Taking The Mic

By london_ken Last edited 164 months ago
Taking The Mic

Wi-fi is a marvellous thing. It allows all our dear readers, who we imagine are sophisticated early-adopter types who swan around with the latest PalmOne, Pocket PC or PowerBook, to read Londonist in whatever part of London is trendy today.

But Wi-fi has a dark side. For one thing, it means the Londonist slave-drivers editors constantly hounding the poor Londonist writers to make sure we're always online ready to do their bidding.

According to The Evil Standard, Westminster Council are harnessing the power of modern technology by using wireless microphones to monitor noisy parts of the borough. The idea is that the microphones can automatically alert the council's inspectors when an anti-social level of noise is sensed. They plan to site the microphones on lamp posts outside people's houses. Londonist has a lamp post looking right into our bedroom window (it keeps the lighting bills down although it's odd living in an orange glow) but fortunately doesn't live in Westminster. This is through choice, we hasten to add, not Shirley Porter's gerrymandering.

"Nearly a third of people in Britain are annoyed by noisy neighbours, and for 14 per cent it has an impact on quality of life, recent research found," according to the paper, so Westminster Council feel they're doing the right thing. (As usual, there's no hint of who conducted the research when using which methodology, so for all we know they might have polled the local dog population. They could have at least made up quoted some statistics relating to London only.)

Whether you consider this development a good thing or not depends very much on how your feel about modern technology such as Wi-fi, mobile phones or e-mail: liberator or shackle? The story as reported on the This Is London website seems fairly benign about the whole matter of the noise monitoring microphones, even letting a quote like "Noise monitoring and CCTV are just two of the initial applications" (Steve Harrison of Westminster Council) pass by without comment. This is somewhat unexpected from the newspaper and Tory propaganda group which screams 'nanny state' at the slightest provocation.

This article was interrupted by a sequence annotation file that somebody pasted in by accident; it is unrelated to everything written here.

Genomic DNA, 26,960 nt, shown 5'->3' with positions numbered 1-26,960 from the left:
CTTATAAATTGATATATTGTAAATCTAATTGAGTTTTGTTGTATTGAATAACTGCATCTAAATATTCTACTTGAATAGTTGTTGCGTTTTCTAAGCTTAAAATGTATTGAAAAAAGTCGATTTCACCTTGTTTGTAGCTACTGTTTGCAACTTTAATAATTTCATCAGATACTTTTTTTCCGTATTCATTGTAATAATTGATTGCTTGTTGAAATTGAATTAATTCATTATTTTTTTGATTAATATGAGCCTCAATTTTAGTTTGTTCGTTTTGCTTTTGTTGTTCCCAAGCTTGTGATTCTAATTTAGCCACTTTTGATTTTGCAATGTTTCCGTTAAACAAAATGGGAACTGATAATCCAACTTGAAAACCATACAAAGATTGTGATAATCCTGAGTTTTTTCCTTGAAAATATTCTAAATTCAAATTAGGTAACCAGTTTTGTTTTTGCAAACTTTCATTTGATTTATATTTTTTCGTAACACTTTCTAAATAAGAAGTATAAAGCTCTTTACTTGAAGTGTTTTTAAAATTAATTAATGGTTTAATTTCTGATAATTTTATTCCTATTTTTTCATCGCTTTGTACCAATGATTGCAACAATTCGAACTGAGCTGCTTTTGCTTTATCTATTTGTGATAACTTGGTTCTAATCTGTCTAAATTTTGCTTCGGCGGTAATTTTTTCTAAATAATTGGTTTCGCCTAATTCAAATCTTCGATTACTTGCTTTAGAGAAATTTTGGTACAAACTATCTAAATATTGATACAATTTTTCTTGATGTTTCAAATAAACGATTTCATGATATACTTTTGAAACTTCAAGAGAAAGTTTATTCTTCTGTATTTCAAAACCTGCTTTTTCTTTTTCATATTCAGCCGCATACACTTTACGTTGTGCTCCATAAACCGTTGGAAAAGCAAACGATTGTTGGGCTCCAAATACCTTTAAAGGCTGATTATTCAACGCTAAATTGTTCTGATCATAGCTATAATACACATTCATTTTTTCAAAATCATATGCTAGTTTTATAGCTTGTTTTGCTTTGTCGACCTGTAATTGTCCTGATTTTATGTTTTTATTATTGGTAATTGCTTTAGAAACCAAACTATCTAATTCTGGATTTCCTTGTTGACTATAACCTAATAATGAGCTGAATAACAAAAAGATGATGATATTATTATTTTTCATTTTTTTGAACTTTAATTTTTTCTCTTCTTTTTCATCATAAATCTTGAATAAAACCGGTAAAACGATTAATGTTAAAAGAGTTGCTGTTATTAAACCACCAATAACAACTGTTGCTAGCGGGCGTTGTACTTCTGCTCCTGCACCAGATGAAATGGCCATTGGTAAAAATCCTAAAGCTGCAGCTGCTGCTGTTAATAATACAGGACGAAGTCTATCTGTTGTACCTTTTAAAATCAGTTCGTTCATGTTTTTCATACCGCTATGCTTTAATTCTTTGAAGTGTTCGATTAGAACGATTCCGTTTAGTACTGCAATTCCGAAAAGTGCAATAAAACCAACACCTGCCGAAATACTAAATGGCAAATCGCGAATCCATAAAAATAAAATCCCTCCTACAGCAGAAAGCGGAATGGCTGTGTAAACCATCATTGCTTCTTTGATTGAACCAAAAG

So what do we want? A libertarian state with minimal state intervention? Or imaginative use of technology to maintain law and order? Or do we want the state to intervene minimally where the 'nice' middle classes are concerned (with minimal taxes to match) whilst controlling to the nth the degree the 'undesirables' who don't conform to the blue rinse idea of polite society?

You pays your tax (or not) and you takes your choice.

Update: there's an addendum to this post after the click...

The microphone image is by mcmrbt on Flickr, used under the Attribution-NonCommercial-NoDerivs Creative Commons licence.


Turns out that this is quite an old story and one picked up by Housing Today (free registration required) almost a year ago. In fact, it was covered by Londonist's very own Will.

In the interests of fair coverage, here are some more details:

Each wireless camera costs £8,000 to install (partly because they don't need wiring in). In contrast, the average cost of a conventional camera installed in Soho is £40,000.

The pilot scheme was so successful central government gave Westminster £500,000 to extend the scheme.

The focus will be on crime and antisocial behaviour at first but the council is looking at ways to expand the system to take in housing, health, social care and much more. In the near future, housing officers and social services will be linked up to the network and it's also proposed that the network could be used to make home and foreign-language education possible for local schools.

Several other councils were reported by Housing Today to be interested, including West Thurrock and Waltham Forest. Londonist's bedroom is still relatively private, however.

Last Updated 03 May 2005